While the location was beautiful, many of the facilities were in disrepair or had deferred maintenance, likely due to USIU’s financial troubles. In addition, the USIU Cal Western students were upset about having to leave, and many caused damage to walls and buildings in their frustration. Pate remembers that someone left behind hundreds of unmarked keys piled in the middle of the gymnasium floor, and her father hired students to go from building to building and room to room to sort out which keys went to which locks.
Karen Sangren, Ph.D., graduated with the class of ’73 in Pasadena and was in her first year as a faculty member in San Diego that fall. She often served as an advocate for students to the administration when they found problems with buildings on campus. In addition to inconsistent hot water in the dorms, a few students told her they found mushrooms growing in their bathrooms!
Yet, despite the quick timeline and heavy load of packing, moving, cleaning, and repair, the impossible was made possible by God’s will and the faithful efforts of his people. Everyone worked together to get the campus moved and improved.
“There were people who really were invested in this place,” said Pate. “You know, they wanted to be about the business of doing this work to make it succeed.”
“And there were a lot of volunteers,” added Sangren. “[Dr. Pagan] was brilliant in the way he went about doing things. He was so on top of details, but he was also a boots-on-the-ground kind of person.” For example, when the music building needed to be cleaned out up in Pasadena, Pagan called on the community to help. Sangren was among a group who drove up over a weekend to get the work done.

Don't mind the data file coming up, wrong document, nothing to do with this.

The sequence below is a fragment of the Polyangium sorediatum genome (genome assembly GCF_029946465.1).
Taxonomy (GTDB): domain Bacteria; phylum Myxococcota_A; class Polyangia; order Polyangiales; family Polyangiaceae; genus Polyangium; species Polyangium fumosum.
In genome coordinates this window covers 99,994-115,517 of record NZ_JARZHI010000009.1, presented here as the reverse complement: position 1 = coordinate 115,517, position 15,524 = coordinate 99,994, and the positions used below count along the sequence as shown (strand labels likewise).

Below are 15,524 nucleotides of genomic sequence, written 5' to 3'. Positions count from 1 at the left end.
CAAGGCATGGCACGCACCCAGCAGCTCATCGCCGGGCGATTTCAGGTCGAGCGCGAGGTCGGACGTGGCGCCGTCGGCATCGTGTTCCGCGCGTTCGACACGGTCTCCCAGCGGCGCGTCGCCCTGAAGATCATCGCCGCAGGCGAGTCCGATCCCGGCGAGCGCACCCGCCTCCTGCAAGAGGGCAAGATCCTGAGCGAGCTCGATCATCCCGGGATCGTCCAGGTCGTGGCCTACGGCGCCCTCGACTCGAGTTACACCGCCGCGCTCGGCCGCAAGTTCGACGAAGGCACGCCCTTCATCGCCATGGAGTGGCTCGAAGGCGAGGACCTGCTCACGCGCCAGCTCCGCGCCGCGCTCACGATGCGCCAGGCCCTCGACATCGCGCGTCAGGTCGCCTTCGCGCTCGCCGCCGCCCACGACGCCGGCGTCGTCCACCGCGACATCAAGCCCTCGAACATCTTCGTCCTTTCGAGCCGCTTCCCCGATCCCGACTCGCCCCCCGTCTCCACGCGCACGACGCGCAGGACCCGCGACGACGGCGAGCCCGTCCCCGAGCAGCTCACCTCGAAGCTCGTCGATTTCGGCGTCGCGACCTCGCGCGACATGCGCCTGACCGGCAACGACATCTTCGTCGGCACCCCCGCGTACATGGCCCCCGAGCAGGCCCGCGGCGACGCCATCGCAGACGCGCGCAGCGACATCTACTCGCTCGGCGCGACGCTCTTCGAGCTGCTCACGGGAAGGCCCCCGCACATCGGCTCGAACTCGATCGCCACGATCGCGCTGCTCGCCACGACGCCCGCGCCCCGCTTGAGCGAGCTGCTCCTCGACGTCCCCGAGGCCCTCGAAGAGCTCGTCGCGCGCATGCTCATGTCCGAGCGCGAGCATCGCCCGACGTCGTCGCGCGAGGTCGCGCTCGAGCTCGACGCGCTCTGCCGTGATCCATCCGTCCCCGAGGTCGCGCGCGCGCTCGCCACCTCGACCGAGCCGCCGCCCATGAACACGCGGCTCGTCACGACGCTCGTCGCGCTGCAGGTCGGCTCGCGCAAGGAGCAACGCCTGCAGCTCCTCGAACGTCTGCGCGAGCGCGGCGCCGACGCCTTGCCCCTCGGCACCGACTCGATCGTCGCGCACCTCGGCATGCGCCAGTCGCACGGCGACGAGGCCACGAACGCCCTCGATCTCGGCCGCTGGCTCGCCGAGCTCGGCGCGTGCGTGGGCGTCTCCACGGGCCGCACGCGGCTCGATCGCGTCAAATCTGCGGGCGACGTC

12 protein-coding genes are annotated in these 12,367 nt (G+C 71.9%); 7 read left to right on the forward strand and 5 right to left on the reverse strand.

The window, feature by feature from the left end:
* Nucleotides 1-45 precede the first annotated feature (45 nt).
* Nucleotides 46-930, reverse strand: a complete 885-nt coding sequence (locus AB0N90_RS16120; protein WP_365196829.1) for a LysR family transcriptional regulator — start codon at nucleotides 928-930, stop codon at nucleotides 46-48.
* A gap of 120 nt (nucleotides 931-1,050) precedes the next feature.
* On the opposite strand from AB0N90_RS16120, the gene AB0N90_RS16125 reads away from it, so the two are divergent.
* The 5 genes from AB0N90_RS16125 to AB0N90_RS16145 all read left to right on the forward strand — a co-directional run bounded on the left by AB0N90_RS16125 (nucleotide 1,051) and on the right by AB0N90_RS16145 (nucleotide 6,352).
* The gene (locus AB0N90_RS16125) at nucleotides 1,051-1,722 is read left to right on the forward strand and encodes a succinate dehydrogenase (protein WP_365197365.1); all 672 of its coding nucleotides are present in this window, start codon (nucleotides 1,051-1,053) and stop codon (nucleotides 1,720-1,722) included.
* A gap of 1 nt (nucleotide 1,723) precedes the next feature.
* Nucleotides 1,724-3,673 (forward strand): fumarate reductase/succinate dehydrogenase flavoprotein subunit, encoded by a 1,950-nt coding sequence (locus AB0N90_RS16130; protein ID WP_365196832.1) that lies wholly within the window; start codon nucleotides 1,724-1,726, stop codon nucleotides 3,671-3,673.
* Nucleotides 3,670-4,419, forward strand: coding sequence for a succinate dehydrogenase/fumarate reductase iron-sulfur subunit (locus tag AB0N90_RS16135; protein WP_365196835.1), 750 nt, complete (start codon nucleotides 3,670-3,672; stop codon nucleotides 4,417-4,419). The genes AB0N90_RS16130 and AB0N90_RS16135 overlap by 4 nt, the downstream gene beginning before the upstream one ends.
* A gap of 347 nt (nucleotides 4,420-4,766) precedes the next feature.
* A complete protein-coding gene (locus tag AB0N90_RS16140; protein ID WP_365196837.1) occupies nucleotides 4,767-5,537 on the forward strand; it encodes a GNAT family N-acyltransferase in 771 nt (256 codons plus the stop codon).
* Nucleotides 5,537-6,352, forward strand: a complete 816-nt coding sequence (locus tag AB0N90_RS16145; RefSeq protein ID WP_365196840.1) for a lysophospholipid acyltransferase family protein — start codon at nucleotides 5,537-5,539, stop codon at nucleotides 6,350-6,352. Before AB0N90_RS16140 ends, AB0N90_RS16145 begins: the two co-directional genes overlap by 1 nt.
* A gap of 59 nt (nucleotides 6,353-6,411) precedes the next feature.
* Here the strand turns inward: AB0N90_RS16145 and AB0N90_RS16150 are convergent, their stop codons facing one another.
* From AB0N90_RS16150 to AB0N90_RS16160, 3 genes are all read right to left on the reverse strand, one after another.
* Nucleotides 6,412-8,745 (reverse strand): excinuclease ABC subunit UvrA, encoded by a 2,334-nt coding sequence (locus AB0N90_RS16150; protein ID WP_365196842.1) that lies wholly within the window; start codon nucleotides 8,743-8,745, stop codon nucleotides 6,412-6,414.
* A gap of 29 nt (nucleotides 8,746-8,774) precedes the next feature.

In San Diego, students helped paint and removed trash from the dorms. They helped move faculty into their new homes. Some shared special skills.
“I … just happened to be a carpet layer and was hired to install green industrial carpet in the library,” recalled Dub Lane (74). “Last I checked, some of it is still there in the basement stacks. I was very proud to have had the Pasadena experience for three years but to also be the first graduating class from Point Loma.”
Even some of PC’s graduating seniors, who would finish school before the move, were able to help. Doug Bergesen (73) remembers being one of those. “When the move was announced, my wife, Jan (73), and I were invited, with about a dozen others, to travel down to the new campus to take some publicity photos for the traveling groups to take with them during the summer to advertise the new campus. We piled into a bus and rode down to see what we would be missing next year. I had been there a few times before as USIU was in our athletic conference. So, I was familiar with the gym, but that was about all. We were asked to walk around campus, come out of buildings, dorms, etc. so we could be photographed showing what campus life would look like next year. So, even though we were seniors and would shortly graduate from the PC campus, we were a part of the introduction of the Point Loma campus to future students.”